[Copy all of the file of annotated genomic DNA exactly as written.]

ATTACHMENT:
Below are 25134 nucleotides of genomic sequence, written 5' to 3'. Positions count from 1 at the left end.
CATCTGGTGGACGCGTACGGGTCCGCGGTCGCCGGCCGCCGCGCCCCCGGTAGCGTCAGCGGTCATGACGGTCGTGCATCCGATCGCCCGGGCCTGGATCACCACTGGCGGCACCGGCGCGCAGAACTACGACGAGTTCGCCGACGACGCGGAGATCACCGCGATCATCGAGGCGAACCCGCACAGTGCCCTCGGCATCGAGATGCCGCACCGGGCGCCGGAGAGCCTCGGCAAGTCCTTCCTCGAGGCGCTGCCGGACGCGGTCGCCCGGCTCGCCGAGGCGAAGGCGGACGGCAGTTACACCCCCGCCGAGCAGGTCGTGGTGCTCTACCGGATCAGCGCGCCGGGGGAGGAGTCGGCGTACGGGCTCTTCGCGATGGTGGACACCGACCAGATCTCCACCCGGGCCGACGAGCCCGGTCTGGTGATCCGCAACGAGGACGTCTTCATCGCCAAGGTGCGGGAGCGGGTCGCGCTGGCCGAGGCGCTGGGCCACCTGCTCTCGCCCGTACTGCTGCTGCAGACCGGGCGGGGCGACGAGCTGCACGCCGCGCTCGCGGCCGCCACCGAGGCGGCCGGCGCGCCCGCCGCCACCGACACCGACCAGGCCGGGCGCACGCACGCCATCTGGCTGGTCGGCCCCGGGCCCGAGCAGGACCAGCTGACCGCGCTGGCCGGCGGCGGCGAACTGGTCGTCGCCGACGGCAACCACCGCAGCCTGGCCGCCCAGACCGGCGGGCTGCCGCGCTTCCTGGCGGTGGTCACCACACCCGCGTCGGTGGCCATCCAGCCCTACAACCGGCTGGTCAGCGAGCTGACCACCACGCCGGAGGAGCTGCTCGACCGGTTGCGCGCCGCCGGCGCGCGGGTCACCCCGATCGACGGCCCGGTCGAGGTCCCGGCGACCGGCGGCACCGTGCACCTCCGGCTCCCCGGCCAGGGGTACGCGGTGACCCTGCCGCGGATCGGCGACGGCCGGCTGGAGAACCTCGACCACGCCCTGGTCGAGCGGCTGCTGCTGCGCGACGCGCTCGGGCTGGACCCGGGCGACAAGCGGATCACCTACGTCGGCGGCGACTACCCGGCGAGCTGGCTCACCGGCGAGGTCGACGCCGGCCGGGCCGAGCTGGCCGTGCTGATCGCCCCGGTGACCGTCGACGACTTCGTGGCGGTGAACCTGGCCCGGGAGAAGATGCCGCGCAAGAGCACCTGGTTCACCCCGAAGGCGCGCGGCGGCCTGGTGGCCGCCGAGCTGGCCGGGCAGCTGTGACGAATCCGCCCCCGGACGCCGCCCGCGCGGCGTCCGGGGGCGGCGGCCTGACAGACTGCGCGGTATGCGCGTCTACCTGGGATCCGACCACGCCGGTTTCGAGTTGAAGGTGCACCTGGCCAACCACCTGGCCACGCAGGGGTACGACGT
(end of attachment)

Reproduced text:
Below are 25134 nucleotides of genomic sequence, written 5' to 3'. Positions count from 1 at the left end.
CATCTGGTGGACGCGTACGGGTCCGCGGTCGCCGGCCGCCGCGCCCCCGGTAGCGTCAGCGGTCATGACGGTCGTGCATCCGATCGCCCGGGCCTGGATCACCACTGGCGGCACCGGCGCGCAGAACTACGACGAGTTCGCCGACGACGCGGAGATCACCGCGATCATCGAGGCGAACCCGCACAGTGCCCTCGGCATCGAGATGCCGCACCGGGCGCCGGAGAGCCTCGGCAAGTCCTTCCTCGAGGCGCTGCCGGACGCGGTCGCCCGGCTCGCCGAGGCGAAGGCGGACGGCAGTTACACCCCCGCCGAGCAGGTCGTGGTGCTCTACCGGATCAGCGCGCCGGGGGAGGAGTCGGCGTACGGGCTCTTCGCGATGGTGGACACCGACCAGATCTCCACCCGGGCCGACGAGCCCGGTCTGGTGATCCGCAACGAGGACGTCTTCATCGCCAAGGTGCGGGAGCGGGTCGCGCTGGCCGAGGCGCTGGGCCACCTGCTCTCGCCCGTACTGCTGCTGCAGACCGGGCGGGGCGACGAGCTGCACGCCGCGCTCGCGGCCGCCACCGAGGCGGCCGGCGCGCCCGCCGCCACCGACACCGACCAGGCCGGGCGCACGCACGCCATCTGGCTGGTCGGCCCCGGGCCCGAGCAGGACCAGCTGACCGCGCTGGCCGGCGGCGGCGAACTGGTCGTCGCCGACGGCAACCACCGCAGCCTGGCCGCCCAGACCGGCGGGCTGCCGCGCTTCCTGGCGGTGGTCACCACACCCGCGTCGGTGGCCATCCAGCCCTACAACCGGCTGGTCAGCGAGCTGACCACCACGCCGGAGGAGCTGCTCGACCGGTTGCGCGCCGCCGGCGCGCGGGTCACCCCGATCGACGGCCCGGTCGAGGTCCCGGCGACCGGCGGCACCGTGCACCTCCGGCTCCCCGGCCAGGGGTACGCGGTGACCCTGCCGCGGATCGGCGACGGCCGGCTGGAGAACCTCGACCACGCCCTGGTCGAGCGGCTGCTGCTGCGCGACGCGCTCGGGCTGGACCCGGGCGACAAGCGGATCACCTACGTCGGCGGCGACTACCCGGCGAGCTGGCTCACCGGCGAGGTCGACGCCGGCCGGGCCGAGCTGGCCGTGCTGATCGCCCCGGTGACCGTCGACGACTTCGTGGCGGTGAACCTGGCCCGGGAGAAGATGCCGCGCAAGAGCACCTGGTTCACCCCGAAGGCGCGCGGCGGCCTGGTGGCCGCCGAGCTGGCCGGGCAGCTGTGACGAATCCGCCCCCGGACGCCGCCCGCGCGGCGTCCGGGGGCGGCGGCCTGACAGACTGCGCGGTATGCGCGTCTACCTGGGATCCGACCACGCCGGTTTCGAGTTGAAGGTGCACCTGGCCAACCACCTGGCCACGCAGGGGTACGACGT